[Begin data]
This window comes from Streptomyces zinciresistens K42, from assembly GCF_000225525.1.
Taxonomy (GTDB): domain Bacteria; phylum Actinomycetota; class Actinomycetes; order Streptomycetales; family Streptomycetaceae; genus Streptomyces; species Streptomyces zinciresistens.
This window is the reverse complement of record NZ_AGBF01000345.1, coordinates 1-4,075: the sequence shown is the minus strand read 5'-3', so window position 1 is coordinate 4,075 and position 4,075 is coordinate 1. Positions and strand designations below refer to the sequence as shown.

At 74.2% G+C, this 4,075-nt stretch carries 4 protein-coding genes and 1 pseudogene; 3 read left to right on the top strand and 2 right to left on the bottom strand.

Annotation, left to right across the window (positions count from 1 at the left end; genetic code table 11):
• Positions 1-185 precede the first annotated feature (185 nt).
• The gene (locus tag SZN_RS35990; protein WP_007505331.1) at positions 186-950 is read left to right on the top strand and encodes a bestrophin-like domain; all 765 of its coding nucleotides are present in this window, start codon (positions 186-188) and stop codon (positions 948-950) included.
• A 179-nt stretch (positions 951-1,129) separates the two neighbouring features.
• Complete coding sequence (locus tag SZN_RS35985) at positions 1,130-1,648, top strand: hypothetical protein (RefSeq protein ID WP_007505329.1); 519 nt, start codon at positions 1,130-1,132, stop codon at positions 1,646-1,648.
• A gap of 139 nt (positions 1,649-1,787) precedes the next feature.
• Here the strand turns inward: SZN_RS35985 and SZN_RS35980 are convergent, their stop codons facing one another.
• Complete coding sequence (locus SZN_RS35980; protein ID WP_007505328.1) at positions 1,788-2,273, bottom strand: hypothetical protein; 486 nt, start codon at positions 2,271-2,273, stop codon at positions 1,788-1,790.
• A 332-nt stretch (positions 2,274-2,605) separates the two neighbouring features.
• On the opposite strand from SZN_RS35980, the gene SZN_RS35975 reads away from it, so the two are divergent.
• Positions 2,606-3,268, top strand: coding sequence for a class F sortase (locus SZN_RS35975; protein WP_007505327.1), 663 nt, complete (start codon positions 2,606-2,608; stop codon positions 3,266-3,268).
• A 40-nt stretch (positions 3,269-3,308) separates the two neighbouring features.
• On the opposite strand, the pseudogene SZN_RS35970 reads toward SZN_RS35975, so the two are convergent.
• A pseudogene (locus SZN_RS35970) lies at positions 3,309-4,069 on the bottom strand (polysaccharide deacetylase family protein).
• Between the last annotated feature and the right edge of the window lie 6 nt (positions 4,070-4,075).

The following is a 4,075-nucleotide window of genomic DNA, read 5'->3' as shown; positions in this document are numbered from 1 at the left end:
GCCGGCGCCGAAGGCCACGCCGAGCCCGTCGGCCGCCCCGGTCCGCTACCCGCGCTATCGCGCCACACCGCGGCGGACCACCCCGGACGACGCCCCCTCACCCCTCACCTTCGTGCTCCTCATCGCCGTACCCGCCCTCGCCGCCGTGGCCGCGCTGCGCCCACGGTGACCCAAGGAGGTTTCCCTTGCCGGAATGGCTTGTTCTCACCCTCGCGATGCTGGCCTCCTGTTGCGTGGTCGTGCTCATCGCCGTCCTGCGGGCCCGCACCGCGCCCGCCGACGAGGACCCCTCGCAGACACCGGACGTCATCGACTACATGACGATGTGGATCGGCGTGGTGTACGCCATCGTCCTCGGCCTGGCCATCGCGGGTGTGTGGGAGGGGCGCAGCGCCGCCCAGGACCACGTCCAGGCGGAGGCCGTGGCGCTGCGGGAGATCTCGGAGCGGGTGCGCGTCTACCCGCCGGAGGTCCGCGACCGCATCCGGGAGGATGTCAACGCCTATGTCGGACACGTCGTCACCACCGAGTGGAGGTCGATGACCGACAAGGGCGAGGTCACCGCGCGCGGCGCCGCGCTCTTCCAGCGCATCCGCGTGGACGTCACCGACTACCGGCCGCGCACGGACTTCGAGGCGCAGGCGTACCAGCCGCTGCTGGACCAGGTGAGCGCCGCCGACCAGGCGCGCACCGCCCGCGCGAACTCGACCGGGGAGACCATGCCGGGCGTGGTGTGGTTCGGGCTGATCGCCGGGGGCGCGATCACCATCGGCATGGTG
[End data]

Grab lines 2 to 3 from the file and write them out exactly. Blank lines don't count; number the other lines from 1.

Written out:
Taxonomy (GTDB): domain Bacteria; phylum Actinomycetota; class Actinomycetes; order Streptomycetales; family Streptomycetaceae; genus Streptomyces; species Streptomyces zinciresistens.
This window is the reverse complement of record NZ_AGBF01000345.1, coordinates 1-4,075: the sequence shown is the minus strand read 5'-3', so window position 1 is coordinate 4,075 and position 4,075 is coordinate 1. Positions and strand designations below refer to the sequence as shown.